A PROMISE is an exquisitely beautiful very quiet film based on Stefan Zweig's novel 'Journey Into The Past', sensitively transformed into a screenplay by writer/director Patrice Laconte (Monsieur Hire, The Hairdresser's Husband, The Widow of Saint-Pierre, Intimate Strangers etc) and co-writer Jérôme Tonnerre (Intimate Strangers, Un Coeur en Hiver, My Father's Glory etc). The story is enhanced in the film version so well because of the cast of fine actors and because of the atmospheric, very important musical score by Gabriel Yared.
Staying very close to Zweig's novel, the story is set in Germany just before WWI and is centered on a married woman who falls in love with her husband's protégé. Separated first by duties and then by the war, they pledge their devotion to one another. Young Friederich Zeitz Richard Madden) has humble origins, but rises to the attention of his new boss, Karl Hoffmeister (Alan Rickman). Karl is aging and suffers from severe heart disease and his impression of Friederich's brilliance grows steadily. As he volunteers to tutor his employer's son Otto (Toby Murray), he gets more and more attached to Karl's young wife Lotte (Rebecca Hall). She refuses however to betray her husband even when they learn Friedrich must go to Mexico for two years to supervise a mining project for Karl. Friedrich and Lotte swear one another they will stay true to each other, but the oncoming war keeps them apart for far longer than expected. After six years, Friedrich goes back to Germany and finally sweeps Lotte off her feet.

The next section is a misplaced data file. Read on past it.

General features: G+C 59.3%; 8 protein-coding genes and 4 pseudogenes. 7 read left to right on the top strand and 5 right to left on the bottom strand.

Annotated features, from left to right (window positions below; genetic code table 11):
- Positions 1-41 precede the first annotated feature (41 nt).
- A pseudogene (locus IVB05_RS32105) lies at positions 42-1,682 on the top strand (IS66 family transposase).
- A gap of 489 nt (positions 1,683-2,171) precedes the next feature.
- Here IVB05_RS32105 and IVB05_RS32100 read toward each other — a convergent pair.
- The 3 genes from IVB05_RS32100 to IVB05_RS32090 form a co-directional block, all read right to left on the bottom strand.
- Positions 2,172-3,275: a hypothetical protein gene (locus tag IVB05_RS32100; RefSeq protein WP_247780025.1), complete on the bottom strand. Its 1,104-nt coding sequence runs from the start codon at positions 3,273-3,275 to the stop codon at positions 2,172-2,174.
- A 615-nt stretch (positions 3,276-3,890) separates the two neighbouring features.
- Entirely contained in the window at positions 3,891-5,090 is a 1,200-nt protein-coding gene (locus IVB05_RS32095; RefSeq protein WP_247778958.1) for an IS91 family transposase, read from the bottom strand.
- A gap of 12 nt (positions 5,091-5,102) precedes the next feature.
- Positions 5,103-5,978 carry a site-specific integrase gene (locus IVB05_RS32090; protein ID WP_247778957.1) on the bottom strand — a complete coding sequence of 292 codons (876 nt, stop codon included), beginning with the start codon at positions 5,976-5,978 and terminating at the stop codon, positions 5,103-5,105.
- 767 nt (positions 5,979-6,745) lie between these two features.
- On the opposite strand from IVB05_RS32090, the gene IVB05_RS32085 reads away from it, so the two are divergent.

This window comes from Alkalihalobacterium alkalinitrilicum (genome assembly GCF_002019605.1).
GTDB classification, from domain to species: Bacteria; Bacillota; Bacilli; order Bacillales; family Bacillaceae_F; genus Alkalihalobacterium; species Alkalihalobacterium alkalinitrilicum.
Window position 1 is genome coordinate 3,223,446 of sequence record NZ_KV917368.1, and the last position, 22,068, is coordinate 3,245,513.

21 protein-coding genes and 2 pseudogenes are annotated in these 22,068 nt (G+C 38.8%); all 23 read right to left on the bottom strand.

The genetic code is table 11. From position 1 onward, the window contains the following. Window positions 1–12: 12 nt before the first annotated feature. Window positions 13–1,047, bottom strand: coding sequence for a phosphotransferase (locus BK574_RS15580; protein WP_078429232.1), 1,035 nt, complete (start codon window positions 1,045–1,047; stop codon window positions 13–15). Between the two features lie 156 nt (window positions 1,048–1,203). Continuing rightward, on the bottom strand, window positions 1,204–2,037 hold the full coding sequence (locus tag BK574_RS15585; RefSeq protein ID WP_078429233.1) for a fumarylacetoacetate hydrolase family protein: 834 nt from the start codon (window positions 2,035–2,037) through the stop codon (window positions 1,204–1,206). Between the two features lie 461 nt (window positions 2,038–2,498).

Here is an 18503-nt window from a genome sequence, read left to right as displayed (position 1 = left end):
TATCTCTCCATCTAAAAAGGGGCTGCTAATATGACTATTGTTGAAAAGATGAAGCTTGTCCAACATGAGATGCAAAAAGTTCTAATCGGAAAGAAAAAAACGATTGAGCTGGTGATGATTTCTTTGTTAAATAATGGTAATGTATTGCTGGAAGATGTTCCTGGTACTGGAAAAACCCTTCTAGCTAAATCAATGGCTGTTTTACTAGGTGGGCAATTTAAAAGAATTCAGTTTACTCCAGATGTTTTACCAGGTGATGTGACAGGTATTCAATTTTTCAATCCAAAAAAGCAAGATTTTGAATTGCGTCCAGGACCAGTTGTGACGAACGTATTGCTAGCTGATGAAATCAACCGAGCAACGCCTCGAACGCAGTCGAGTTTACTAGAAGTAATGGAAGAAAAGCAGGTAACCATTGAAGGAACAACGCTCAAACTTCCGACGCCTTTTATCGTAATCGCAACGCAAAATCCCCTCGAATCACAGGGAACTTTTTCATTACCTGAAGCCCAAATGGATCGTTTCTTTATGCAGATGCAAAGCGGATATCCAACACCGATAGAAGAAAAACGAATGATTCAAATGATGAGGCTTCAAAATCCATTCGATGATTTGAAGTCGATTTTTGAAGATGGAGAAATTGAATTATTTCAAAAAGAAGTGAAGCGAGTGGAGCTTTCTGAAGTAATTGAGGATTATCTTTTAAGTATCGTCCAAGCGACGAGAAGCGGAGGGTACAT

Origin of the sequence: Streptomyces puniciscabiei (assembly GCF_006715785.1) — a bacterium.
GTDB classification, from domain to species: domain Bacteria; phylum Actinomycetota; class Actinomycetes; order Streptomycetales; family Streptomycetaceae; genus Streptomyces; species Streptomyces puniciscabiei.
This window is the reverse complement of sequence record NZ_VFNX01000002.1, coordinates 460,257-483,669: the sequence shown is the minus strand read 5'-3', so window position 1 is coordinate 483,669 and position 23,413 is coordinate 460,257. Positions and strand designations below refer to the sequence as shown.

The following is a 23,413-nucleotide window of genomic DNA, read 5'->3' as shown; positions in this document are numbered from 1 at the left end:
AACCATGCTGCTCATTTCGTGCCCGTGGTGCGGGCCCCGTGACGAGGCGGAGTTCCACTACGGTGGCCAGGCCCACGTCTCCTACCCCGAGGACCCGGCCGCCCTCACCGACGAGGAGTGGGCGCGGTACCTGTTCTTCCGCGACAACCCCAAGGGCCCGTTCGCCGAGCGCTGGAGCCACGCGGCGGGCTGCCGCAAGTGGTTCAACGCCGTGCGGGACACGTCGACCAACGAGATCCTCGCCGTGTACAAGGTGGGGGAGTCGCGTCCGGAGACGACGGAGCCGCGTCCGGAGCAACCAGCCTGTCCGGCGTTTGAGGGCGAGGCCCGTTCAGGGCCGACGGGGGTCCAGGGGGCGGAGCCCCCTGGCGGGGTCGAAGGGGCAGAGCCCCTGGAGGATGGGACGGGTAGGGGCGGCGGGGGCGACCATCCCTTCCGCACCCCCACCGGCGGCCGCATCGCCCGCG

Rickman, Hall and Madden deliver perfectly crafted performances, each revealing the difficulty of keeping a promise when personal needs are not being fulfilled. It is a pleasure to see a romance bloom, pause and then grow into a full bouquet as time and circumstances change. The impact of the period of pre-WW I Germany, then Germany at war and losing, and the gloom of silence after the war is over is underlined splendidly by Eduardo Serra's cinematography and Yared's Beethoven-infused score. This is a period piece, finely crafted by Patrice Laconte. Its mood lingers in the mind long after the film is over.